Apparently the NFL is not content to throw flags (and fines) at any physical defensive play, but is adding the extra bonus of a suspension.  Fans and former players are decrying the new rule change coming out of the league offices that dictates that any “devastating hits” or headshots (which depends on your interpretation) will result in an added suspension without a warning or fine for the first offense.  It is already incredibly difficult to define what makes a routine hit and what is a devastating hit when two individuals weighing at least 200 pounds each are flying at each other at speeds we can only imagine, now there will be an added emphasis that the defensive player doesn’t do anything inappropriate when trying to take down the offensive player.  Every fan is worried about the impact this could have on their team, but none should be more so than Baltimore’s loyal following.

Ravens fans have seen fines levied on the likes of Ray Lewis, Terrell Suggs, Dawan Landry and others for vicious hits on receivers and quarterbacks, and now they had better hope the team has some quality depth.  If this rule is enforced the way it is written, the definition of the way defense is played will change.  Let’s tally things out, shall we?  The defense may not drag a player down from his collar even if that is the only place he can get to.   The defense must never hit the quarterback after he has released the ball, regardless of whether he is in mid-air at the time the ball is thrown (ask Mr. Suggs how he enjoys that call).  The defensive player must never lead with his helmet, though that in and of itself can be dependent as much on how the offensive player moves to get away from the contact as it is on the way the defensive player approaches the hit.  The defense may not strike a “defenseless” receiver even if the ball is still in the air.  The defensive player may not do anything to get in the way of a receiver racing towards the ball- and if the receiver runs into him and runs him over, that is his fault for blocking his way.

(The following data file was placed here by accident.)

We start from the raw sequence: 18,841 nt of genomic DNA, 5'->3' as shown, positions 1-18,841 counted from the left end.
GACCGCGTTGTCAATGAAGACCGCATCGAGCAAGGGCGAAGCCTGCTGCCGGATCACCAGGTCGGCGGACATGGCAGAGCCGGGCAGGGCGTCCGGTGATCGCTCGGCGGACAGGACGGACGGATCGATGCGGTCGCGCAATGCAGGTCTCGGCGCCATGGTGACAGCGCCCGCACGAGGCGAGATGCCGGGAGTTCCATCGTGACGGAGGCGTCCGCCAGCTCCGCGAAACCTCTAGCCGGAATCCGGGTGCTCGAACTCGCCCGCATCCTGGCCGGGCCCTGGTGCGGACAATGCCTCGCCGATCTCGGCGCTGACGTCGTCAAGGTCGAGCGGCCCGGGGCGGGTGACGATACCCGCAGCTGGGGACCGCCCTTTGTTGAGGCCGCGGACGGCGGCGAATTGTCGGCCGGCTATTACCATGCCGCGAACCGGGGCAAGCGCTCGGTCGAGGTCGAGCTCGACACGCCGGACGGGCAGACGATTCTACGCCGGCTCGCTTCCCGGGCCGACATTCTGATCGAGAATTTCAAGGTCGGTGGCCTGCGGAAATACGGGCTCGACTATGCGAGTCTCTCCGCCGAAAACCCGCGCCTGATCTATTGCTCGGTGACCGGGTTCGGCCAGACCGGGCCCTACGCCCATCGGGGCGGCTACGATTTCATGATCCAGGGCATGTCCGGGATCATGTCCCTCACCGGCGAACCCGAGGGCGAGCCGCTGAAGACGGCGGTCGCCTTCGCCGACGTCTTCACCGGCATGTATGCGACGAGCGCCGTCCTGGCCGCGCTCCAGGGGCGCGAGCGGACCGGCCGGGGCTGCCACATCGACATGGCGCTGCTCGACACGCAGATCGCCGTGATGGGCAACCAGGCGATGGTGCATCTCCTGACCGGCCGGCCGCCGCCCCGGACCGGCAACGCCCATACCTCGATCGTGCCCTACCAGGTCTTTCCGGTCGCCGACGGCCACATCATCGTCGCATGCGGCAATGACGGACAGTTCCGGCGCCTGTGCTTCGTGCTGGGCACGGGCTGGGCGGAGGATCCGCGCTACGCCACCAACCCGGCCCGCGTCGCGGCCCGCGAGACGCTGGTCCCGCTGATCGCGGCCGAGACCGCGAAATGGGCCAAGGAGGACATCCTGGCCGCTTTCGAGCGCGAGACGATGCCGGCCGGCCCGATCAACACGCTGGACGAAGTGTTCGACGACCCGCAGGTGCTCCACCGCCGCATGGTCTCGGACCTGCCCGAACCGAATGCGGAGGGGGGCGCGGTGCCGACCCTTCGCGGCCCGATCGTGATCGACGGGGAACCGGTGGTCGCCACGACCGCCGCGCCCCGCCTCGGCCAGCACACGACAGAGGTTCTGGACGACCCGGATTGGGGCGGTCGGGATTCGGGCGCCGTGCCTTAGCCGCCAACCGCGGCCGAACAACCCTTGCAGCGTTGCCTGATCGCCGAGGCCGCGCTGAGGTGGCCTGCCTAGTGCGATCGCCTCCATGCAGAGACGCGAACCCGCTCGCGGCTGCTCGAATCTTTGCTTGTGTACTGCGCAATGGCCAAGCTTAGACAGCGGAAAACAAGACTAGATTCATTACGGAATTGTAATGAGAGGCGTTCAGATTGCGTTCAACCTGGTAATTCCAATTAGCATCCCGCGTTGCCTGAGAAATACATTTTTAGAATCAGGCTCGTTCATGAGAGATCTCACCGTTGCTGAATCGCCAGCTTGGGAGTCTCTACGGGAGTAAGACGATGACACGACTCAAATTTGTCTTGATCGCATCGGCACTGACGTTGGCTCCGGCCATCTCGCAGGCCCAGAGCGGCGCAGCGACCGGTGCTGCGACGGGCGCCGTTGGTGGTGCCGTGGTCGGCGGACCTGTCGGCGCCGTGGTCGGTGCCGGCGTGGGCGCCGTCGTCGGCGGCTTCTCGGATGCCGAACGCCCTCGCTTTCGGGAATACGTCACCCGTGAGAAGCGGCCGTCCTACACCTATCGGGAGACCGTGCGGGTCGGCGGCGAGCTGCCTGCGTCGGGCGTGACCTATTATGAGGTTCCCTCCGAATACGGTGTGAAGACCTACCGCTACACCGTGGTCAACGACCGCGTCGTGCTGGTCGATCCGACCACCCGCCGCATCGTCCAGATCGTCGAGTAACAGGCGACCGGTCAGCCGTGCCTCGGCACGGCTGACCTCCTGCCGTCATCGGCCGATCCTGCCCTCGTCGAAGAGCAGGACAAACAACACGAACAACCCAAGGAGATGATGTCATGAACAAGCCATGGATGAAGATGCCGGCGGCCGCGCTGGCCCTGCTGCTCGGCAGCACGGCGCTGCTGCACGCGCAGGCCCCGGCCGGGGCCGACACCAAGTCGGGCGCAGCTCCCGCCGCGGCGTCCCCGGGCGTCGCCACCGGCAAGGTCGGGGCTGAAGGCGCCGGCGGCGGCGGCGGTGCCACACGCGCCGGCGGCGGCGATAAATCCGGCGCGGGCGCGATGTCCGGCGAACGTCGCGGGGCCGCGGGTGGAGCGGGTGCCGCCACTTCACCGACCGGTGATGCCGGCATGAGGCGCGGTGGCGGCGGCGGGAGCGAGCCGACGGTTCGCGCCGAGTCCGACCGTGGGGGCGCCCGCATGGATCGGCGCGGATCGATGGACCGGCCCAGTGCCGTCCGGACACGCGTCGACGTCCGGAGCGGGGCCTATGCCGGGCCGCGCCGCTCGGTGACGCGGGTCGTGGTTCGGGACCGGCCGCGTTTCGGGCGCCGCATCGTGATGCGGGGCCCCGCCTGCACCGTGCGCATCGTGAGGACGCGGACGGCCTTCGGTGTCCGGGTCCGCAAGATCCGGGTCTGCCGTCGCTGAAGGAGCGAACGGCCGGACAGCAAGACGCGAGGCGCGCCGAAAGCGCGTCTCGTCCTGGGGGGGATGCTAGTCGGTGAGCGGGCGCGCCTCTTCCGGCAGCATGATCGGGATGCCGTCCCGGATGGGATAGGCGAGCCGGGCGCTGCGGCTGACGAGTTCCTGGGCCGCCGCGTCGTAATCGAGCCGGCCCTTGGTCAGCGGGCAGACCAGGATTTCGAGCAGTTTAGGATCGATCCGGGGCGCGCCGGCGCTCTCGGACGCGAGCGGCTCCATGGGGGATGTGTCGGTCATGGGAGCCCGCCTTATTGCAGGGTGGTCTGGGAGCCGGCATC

Some of these are more than understandable, and haven’t had a huge affect on the way the game is played.  Most of them, in fact, reinforce what kids are taught at an early age about the right way to play the game.  Face your target on a tackle, etc.  The ones that are counterintuitive (and thus more frequent and tougher to prevent) are the ones that force the defensive player to think about something other than his job in the middle of the play.  The defensive player’s job is to make the tackle or prevent the catch.  He is paid to create fumbles, jar balls loose, and yes, hit other people incredibly hard.  This is not a video game where it is all X’s and O’s, where it is all about having the right play at the right time.  Defensive players need to be able to intimidate, to level a receiver and have that receiver shy away from the middle of the field the next time around.  With this new rule, the leash on the dog gets a little shorter, with everyone passing by knowing that no matter how much it barks it really can’t hurt you.

All told, we probably will see the same phenomenon we see in basketball when a new (ridiculous) rule is initiated.  It will be wildly applied at first, with the premier defensive players being suspended for a game or two (there is a reason they are the premier defensive players- they make big hits!), and over time the league will calm down a bit on it.  But it will happen, and if the Ravens want to continue playing the way they do then suspensions could become a fact of life.  The way the rule is written, there is very little a player can do to make sure he never makes a hit like that- even if it is the fault of the quarterback for leaving his receiver out to dry.

And let’s not pretend this is about concussions.  If the National Football League cared about concussions they would have funded studies into the long-term effects years before they did.  They would be actually compensating former players who have experienced memory loss, loss of motor skills, and a plethora of mental illnesses because of concussions.  The NFL cares if Tom Brady gets a concussion, or even if Alex Smith or a ticket-seller like Chris Johnson gets a concussion.  Remember, it took Keith Rivers having his jaw broken for anyone to notice what Hines Ward does on every play. 

As Steve Young said last night, since the NFL can’t legislate out bad quarterbacking (that leads to these hits), this is the next best thing.  I fail to see where the dirty hits are in the NFL, or that the dirty hits are not currently being prosecuted properly.  If a player hits after the whistle, if he hits a player out of bounds, if he does anything outside the scope of the play, I see that player flagged, fined, and chewed out by his coach.  If a player does that week after week, he is gone from his team in no time.  But this doesn’t legislate that- it legislates how big a hit one player can lay on another.  With a team known for delivering “devastating hit” (since when is that a bad thing in football?), Ravens fans should be ready to pay an even bigger price for daring to rely on a defense rather than a ratings-pushing, ticket-selling, highlight-creating offense.